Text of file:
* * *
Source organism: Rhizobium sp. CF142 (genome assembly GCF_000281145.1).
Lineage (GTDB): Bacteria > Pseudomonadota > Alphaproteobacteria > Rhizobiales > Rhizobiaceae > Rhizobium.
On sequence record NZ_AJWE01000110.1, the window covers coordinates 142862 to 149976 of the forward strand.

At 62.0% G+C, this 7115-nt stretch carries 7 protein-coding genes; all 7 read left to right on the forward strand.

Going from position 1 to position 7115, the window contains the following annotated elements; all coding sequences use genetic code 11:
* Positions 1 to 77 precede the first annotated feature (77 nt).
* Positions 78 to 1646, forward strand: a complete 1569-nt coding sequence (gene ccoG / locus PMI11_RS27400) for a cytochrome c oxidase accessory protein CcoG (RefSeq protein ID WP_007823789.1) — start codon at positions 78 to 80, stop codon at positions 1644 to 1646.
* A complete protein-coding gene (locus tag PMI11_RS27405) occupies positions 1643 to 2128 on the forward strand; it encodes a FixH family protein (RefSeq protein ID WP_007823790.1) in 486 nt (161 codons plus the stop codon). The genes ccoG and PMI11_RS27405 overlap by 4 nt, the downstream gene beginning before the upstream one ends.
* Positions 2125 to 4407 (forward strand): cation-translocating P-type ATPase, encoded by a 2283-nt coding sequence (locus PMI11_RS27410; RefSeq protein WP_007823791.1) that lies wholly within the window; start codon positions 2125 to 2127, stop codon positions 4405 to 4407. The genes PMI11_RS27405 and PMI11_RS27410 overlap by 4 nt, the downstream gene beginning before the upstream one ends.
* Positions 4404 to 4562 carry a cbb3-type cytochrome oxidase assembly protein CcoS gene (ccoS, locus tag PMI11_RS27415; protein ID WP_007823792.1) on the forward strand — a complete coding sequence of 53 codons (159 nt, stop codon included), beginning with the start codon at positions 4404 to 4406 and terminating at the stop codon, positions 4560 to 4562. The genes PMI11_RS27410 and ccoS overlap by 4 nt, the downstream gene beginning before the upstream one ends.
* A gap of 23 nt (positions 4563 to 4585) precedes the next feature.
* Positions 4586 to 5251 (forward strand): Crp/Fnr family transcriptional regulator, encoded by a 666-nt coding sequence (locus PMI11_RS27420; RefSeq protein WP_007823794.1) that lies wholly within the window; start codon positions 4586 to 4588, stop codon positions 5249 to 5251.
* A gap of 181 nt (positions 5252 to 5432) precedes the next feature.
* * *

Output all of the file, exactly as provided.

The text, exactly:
Source organism: Rhizobium sp. CF142 (genome assembly GCF_000281145.1).
Lineage (GTDB): Bacteria > Pseudomonadota > Alphaproteobacteria > Rhizobiales > Rhizobiaceae > Rhizobium.
On sequence record NZ_AJWE01000110.1, the window covers coordinates 142862 to 149976 of the forward strand.

At 62.0% G+C, this 7115-nt stretch carries 7 protein-coding genes; all 7 read left to right on the forward strand.

Going from position 1 to position 7115, the window contains the following annotated elements; all coding sequences use genetic code 11:
* Positions 1 to 77 precede the first annotated feature (77 nt).
* Positions 78 to 1646, forward strand: a complete 1569-nt coding sequence (gene ccoG / locus PMI11_RS27400) for a cytochrome c oxidase accessory protein CcoG (RefSeq protein ID WP_007823789.1) — start codon at positions 78 to 80, stop codon at positions 1644 to 1646.
* A complete protein-coding gene (locus tag PMI11_RS27405) occupies positions 1643 to 2128 on the forward strand; it encodes a FixH family protein (RefSeq protein ID WP_007823790.1) in 486 nt (161 codons plus the stop codon). The genes ccoG and PMI11_RS27405 overlap by 4 nt, the downstream gene beginning before the upstream one ends.
* Positions 2125 to 4407 (forward strand): cation-translocating P-type ATPase, encoded by a 2283-nt coding sequence (locus PMI11_RS27410; RefSeq protein WP_007823791.1) that lies wholly within the window; start codon positions 2125 to 2127, stop codon positions 4405 to 4407. The genes PMI11_RS27405 and PMI11_RS27410 overlap by 4 nt, the downstream gene beginning before the upstream one ends.
* Positions 4404 to 4562 carry a cbb3-type cytochrome oxidase assembly protein CcoS gene (ccoS, locus tag PMI11_RS27415; protein ID WP_007823792.1) on the forward strand — a complete coding sequence of 53 codons (159 nt, stop codon included), beginning with the start codon at positions 4404 to 4406 and terminating at the stop codon, positions 4560 to 4562. The genes PMI11_RS27410 and ccoS overlap by 4 nt, the downstream gene beginning before the upstream one ends.
* A gap of 23 nt (positions 4563 to 4585) precedes the next feature.
* Positions 4586 to 5251 (forward strand): Crp/Fnr family transcriptional regulator, encoded by a 666-nt coding sequence (locus PMI11_RS27420; RefSeq protein WP_007823794.1) that lies wholly within the window; start codon positions 4586 to 4588, stop codon positions 5249 to 5251.
* A gap of 181 nt (positions 5252 to 5432) precedes the next feature.